In a tiny village just outside Dakar, Senegal, people wonder if the 8-year-old girl who won’t talk and avoids eye contact is bewitched.
In a Milwaukee high school, administrators think the student who routinely leaves the classroom without permission is a behavior problem and should be disciplined.
But special education professor Elizabeth Drame sees these children differently. She’s conducted more than a decade’s worth of research and interviews with parents, teachers and advocates for children who come into classrooms with diagnoses such as autism, emotional/behavioral disorders and learning disabilities.
She has worked to address the special education needs of these children in Milwaukee, Kenya, New Orleans, Ghana and Senegal, focusing on black communities. She’s done so collaboratively, sometimes while embedded in a parent group or overseeing a large community project. It’s complex work, but Drame believes she’s identified one facet that helps all children prepare for a productive life: inclusion.
In evening courses with her special education students – many of whom are already classroom teachers – Drame challenges long-held assumptions and biases regarding children who have special needs.
“It’s beneficial to all of us to see lives and circumstances not as ‘normal’ or ‘abnormal,’” Drame says, “but to understand that there are different ways of being. If seeing differences among us becomes normal, then inclusion of all will become normalized.”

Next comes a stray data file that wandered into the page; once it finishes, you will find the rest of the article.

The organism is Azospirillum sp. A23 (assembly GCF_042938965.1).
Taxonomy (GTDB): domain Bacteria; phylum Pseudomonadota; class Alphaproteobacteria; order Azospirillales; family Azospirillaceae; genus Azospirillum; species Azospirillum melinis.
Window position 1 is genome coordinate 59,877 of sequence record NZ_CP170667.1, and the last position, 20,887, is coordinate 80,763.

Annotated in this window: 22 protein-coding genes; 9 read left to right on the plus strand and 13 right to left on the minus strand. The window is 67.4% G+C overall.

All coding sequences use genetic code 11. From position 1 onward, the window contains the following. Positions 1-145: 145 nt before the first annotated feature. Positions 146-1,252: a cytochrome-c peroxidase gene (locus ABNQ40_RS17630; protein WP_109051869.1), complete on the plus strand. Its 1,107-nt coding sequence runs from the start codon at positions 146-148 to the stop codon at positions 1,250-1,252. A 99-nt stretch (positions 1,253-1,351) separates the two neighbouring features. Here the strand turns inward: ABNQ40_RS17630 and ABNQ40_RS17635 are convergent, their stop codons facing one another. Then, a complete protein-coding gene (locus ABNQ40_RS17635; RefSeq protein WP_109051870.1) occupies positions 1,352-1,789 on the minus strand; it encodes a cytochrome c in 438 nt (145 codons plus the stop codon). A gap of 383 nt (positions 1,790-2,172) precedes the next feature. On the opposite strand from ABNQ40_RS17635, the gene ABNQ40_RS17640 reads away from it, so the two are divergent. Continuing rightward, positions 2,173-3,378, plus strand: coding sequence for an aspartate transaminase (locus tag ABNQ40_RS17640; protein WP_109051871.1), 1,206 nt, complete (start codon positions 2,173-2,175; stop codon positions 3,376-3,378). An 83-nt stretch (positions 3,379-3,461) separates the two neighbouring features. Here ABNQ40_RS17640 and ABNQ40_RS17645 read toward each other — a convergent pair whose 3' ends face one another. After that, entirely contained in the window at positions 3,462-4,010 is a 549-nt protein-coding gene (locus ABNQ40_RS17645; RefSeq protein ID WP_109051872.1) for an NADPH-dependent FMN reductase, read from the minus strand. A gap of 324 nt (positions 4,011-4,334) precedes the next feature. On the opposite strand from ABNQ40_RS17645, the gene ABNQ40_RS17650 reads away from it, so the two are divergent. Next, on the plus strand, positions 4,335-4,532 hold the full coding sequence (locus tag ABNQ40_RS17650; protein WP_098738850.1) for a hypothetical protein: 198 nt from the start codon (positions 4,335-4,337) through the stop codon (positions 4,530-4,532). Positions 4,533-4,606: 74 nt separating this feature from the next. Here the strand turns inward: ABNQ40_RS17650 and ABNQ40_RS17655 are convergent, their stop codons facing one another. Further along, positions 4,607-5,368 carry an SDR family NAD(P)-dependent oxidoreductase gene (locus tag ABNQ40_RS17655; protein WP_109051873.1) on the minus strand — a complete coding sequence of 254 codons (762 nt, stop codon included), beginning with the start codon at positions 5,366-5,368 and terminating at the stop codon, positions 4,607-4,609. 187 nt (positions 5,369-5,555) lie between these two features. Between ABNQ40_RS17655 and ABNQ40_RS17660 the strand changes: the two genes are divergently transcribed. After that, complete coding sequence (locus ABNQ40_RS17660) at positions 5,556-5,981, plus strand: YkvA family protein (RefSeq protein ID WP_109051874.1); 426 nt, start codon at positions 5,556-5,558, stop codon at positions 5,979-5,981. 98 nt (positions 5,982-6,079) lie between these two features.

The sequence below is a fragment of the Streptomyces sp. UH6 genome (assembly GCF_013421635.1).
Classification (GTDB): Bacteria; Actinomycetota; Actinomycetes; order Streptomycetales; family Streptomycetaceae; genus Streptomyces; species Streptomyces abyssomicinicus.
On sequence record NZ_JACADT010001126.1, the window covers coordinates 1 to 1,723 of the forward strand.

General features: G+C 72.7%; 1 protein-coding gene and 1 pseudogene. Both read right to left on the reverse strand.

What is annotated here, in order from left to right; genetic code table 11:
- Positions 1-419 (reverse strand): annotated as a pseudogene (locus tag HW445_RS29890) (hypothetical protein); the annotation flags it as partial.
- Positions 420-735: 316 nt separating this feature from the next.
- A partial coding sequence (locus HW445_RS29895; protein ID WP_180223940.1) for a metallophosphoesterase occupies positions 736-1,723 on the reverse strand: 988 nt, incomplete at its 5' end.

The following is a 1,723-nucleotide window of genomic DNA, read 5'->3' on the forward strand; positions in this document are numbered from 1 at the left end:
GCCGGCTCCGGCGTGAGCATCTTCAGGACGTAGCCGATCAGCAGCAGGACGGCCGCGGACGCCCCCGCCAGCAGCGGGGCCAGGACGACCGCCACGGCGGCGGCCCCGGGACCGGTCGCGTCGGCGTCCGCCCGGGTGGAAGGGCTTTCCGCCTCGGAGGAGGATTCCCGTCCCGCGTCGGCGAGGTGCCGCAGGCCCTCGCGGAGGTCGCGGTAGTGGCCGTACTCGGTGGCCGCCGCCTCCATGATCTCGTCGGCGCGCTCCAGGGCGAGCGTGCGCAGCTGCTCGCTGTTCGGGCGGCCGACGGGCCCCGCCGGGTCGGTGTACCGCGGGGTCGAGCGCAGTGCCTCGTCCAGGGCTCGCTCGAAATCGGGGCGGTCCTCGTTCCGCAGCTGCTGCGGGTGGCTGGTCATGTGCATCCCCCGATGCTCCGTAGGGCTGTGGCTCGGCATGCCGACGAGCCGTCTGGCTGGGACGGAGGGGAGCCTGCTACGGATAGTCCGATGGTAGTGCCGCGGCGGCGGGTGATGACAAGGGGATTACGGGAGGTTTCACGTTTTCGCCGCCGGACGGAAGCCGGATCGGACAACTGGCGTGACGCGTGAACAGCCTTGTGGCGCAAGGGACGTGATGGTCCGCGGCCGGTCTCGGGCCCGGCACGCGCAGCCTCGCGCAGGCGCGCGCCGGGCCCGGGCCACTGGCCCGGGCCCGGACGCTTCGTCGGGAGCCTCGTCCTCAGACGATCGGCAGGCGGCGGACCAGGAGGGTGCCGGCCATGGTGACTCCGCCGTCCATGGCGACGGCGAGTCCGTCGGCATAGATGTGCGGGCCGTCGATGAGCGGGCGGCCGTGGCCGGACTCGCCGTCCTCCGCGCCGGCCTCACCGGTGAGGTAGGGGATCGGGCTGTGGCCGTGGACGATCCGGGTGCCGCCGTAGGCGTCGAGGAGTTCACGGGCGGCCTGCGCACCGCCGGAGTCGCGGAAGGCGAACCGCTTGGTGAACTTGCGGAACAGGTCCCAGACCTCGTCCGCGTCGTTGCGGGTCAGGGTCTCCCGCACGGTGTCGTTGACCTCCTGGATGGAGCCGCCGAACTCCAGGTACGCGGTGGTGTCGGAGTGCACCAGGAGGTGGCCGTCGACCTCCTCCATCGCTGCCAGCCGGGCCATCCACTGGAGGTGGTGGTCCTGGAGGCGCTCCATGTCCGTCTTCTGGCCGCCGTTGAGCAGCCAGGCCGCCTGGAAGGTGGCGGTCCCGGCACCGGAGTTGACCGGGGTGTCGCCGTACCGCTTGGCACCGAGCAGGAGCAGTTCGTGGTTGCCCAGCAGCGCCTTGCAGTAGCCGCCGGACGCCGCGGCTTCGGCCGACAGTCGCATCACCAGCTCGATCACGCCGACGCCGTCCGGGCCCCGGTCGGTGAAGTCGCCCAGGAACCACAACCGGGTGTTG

Drame was named a Fulbright Senior Research Scholar in 2011, then relocated her research and two school-age children from Milwaukee to Dakar, Senegal. There, her research projects included the evaluation of education centers for children with disabilities. She noticed that autism seemed particularly challenging for educators and families.
“The teachers and administrators were telling me: ‘We don’t know how to understand the way these children are, or what to do with them. We don’t know how to talk to families about the fact that their children are not bewitched.’”
Her observations supported findings from the African Child Policy Forum: The continent faces a shortage of trained and special education certified therapists, physicians and educators. Rehabilitative services that are provided weekly in the United States might happen only two or three times a year in Dakar.
Services in the U.S. are more accessible, Drame notes, but barriers still exist, particularly in urban communities. For the one in 68 American children who have autism, diagnoses can be made as early as age 2 or 3. But Drame says children of color might not receive an accurate diagnosis until much later.
“If you operate from the assumption that black families are disorganized and come from violent communities, and are full of all the different things that are going to impact the child’s language and development,” she explains, “then we can see medical professionals leaping to an assumption that the child in front of them has a behavioral problem or developmental delay rather autism.”
To address these barriers, Drame launched the interdisciplinary Autism Spectrum Disorders Certificate Program in 2010. Since returning to Milwaukee in 2012, Drame has sharpened the focus of her research on autism.